The Appellate Court determined that the Supreme Court erred in the distribution of the marital assets, namely the investment account, a 403-b deferred compensation account, the husband’s pre-retirement death benefits, and the husband’s enhanced earnings from his masters degree.
With respect to the investment account, there was no question that those funds constitute marital property, both parties had testified that the source was from refinancing of the marital home prior to the commencement of action and that the proceeds from refinance were invested in the market. The Appellate Court felt that the husband did not overcome the presumption that the jointly titled property should be divided equally.
The husband made contributions from his wages to a 403-b account during the course of the marriage and therefore should be equitably distributed to both parties. Additionally, the death benefit through the teacher retirement system accrued during the marriage and therefore should be equally distributed to both as well.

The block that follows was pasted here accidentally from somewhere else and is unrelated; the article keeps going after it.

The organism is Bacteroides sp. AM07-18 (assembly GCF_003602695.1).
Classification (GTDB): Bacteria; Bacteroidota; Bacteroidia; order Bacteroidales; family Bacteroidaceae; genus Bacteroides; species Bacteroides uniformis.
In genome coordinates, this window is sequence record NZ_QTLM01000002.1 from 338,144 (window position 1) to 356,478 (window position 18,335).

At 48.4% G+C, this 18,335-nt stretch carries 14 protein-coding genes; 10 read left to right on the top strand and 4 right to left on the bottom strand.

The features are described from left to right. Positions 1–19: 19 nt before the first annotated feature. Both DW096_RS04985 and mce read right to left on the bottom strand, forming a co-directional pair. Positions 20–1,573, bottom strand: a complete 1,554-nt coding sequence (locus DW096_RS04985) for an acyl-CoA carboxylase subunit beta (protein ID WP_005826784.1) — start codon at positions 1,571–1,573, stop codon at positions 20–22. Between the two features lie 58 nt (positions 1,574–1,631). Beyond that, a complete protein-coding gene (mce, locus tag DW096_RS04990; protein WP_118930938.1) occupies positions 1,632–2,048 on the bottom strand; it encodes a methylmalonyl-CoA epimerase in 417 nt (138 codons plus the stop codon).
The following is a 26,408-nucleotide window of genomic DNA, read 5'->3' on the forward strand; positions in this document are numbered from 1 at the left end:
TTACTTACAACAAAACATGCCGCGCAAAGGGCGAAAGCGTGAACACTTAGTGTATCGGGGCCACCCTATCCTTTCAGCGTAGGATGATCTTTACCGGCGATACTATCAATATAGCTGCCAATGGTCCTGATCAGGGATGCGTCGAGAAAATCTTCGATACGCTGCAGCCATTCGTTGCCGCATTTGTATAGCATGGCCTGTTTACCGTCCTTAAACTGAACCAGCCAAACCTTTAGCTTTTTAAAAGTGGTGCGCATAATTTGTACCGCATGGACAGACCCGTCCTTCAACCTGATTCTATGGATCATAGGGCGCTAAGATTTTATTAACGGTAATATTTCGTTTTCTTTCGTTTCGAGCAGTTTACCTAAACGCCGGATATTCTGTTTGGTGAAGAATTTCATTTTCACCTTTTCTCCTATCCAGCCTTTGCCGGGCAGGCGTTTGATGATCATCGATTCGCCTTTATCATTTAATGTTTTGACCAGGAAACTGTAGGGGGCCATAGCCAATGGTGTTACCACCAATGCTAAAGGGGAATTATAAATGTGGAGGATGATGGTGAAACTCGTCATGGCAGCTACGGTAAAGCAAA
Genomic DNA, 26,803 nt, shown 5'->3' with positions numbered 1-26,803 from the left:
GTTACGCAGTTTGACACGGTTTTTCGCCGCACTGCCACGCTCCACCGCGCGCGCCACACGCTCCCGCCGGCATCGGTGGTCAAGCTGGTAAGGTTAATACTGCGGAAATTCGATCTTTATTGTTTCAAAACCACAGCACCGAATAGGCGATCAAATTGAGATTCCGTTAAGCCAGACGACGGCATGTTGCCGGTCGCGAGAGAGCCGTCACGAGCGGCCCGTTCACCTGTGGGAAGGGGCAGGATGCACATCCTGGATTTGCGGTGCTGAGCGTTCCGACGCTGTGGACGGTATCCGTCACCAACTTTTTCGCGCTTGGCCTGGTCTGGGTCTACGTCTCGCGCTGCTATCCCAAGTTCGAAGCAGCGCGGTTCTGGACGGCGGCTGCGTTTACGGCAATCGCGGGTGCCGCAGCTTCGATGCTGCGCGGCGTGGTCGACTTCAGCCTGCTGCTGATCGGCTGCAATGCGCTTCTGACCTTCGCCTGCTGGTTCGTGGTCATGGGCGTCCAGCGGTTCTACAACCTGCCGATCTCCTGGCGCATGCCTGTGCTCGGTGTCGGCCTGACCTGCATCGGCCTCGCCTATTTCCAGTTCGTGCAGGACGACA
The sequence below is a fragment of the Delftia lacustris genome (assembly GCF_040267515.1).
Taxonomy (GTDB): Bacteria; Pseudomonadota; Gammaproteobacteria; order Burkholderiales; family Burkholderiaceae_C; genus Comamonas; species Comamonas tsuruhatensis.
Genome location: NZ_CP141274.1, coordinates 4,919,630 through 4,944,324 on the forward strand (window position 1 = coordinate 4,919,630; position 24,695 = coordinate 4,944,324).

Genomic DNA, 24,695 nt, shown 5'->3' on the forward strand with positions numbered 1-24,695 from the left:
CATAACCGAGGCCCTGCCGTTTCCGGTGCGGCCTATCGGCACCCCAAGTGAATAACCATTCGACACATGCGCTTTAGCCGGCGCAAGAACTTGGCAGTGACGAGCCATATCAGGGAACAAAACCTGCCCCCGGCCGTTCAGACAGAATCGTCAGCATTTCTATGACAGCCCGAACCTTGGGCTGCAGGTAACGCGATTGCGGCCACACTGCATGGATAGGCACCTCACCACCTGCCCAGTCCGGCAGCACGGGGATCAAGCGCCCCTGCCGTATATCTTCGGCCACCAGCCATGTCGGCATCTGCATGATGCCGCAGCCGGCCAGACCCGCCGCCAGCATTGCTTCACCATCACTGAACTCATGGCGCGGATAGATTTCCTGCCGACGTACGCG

Of further contention are the enhanced earnings of the husband from his master’s degree. The record demonstrated that the parties married shortly after the wife’s college graduation and that the husband was teaching high school and had five years in which to obtain a master’s. The wife’s claim was that she put her own master’s on hold while the husband pursued the degree and the Appellate Court determined that she indeed did made a modest contribution toward the husband’s attainment of the degree and was entitled to the enhanced earnings.